To get you in an extra festive mood, here’s one of my favourite Christmas clips:

Happy Christmas!

Five fantastic writing resources

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I’d like to give you an early Christmas gift.

It’s a list of really useful writing resources. As writers, we’re always learning and these are some great places to start.

1. British Council Learn English website

If you’d like to learn more about English grammar, try the interactive exercises on this fantastic website.

2. Plain English Campaign website

Visit the ‘Plain English tools’ section for handy writing guidance and the ‘gobbledygook generator’…

3. BBC News website

This may not sound like a writing tool, but it’s a great place to check the standard British spelling and formatting of words and phrases. If you’re not sure whether it’s ‘prime minister’, ‘prime-minister’ or ‘primeminister’, take a look at BBC News to see how they’re formatting it (the answer is ‘prime minister’).


This site is a great example of how to explain complicated, formal processes in simple language.

5. The book you get for Christmas

Reading is one of the best ways to improve as a writer. It also goes really well with a glass of mulled wine. Read writers you admire and you’ll pick up their tips along the way.


What are you up to in the days before Christmas? Let me know down in the comments…


Spoiler alert…

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Sometimes, it’s best to lead with your main point .

Be upfront with your reader. Open with the punchline. Put your cards on the table in the very first sentence…

Wait a sec. In the first sentence? Isn’t it better to introduce the topic, explain the context and then gradually move onto the main point?

It depends. If you’re writing an academic essay where there’s a long argument to develop then yes, perhaps that would be the best approach. Are you writing an academic essay?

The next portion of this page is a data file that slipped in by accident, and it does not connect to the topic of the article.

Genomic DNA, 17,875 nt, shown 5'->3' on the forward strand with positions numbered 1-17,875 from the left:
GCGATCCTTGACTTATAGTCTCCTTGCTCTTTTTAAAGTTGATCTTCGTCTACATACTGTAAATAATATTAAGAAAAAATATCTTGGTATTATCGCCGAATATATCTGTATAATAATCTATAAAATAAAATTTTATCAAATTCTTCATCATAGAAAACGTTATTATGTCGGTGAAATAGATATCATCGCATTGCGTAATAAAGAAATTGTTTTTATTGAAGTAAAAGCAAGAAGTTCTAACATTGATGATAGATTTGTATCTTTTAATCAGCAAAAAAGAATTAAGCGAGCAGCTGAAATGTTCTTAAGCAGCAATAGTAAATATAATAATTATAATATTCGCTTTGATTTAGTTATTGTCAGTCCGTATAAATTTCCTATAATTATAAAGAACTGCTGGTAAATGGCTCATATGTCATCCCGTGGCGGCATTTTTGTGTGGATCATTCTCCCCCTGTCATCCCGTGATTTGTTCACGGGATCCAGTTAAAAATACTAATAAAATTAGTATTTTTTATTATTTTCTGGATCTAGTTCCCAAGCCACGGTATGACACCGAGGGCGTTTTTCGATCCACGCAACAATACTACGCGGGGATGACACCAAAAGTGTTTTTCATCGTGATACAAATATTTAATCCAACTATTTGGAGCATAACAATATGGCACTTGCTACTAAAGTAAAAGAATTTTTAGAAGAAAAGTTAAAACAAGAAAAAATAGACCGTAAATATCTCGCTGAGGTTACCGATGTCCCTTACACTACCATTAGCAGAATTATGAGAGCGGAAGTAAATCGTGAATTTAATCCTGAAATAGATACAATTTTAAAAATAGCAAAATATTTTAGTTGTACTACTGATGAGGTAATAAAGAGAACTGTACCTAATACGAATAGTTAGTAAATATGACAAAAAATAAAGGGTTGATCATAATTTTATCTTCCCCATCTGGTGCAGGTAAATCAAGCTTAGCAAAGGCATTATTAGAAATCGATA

As I was saying, sometimes you need to give the reader the main facts right from the start.

It might feel a bit strange to do this. Maybe you’re used to putting in a few introductory sentences before you spill the beans.

This can soften the tone of what you’re writing, but that’s not always a good thing. If you’ve got an important announcement to make, you don’t want to bury it under paragraphs of unnecessary waffle. Work out what your key message is and tell your reader right at the beginning.

Right at the beginning? I mean, spoiler alert! Don’t we want to keep the reader guessing so that they read on?

It depends. If you’re writing something where there’s a mystery to solve, then yes. Are you writing a detective novel?


Most of us aren’t writing tense thrillers or ground-breaking scientific theses on a daily basis. We’re writing emails, customer letters, information leaflets, community news articles and so on.

What are you writing?

A council notice about parking restrictions.

Brilliant. Let’s use that as our example.

You could start your notice with some general information about the area and save the key point for later. Here’s what that would look like:

A notice for residents

The Wafflington area was pedestrianised in 1994 and has been a bustling hub of business and activity ever since. We have also seen a sharp increase in vehicles on the high street and surrounding roads. 

As a result of this, Wafflington Town Council have consulted town planning experts who have advised that certain parking restrictions are put in place. They have recommended a two hour limit for parking along the high street and we have agreed to enforce this from 1 June 2019. Thank you for your cooperation.

Now let’s try leading with the main point:

New parking restrictions on Wafflington High Street

From 1 June 2019 onwards, there will be a two hour parking limit along Wafflington High Street. 

This new restriction is due to the recent increase in pedestrian and vehicle traffic in and around the area. Wafflington Town Council would like to thank you for your cooperation.

Starting with your key message gets the reader’s attention. It shows them that you’re not hiding anything from them. It gets the information straight to them without any fuss. It makes clear from the start exactly what you expect from them.

It may not be a great strategy for your next detective novel, but try it in your next email and see how it works.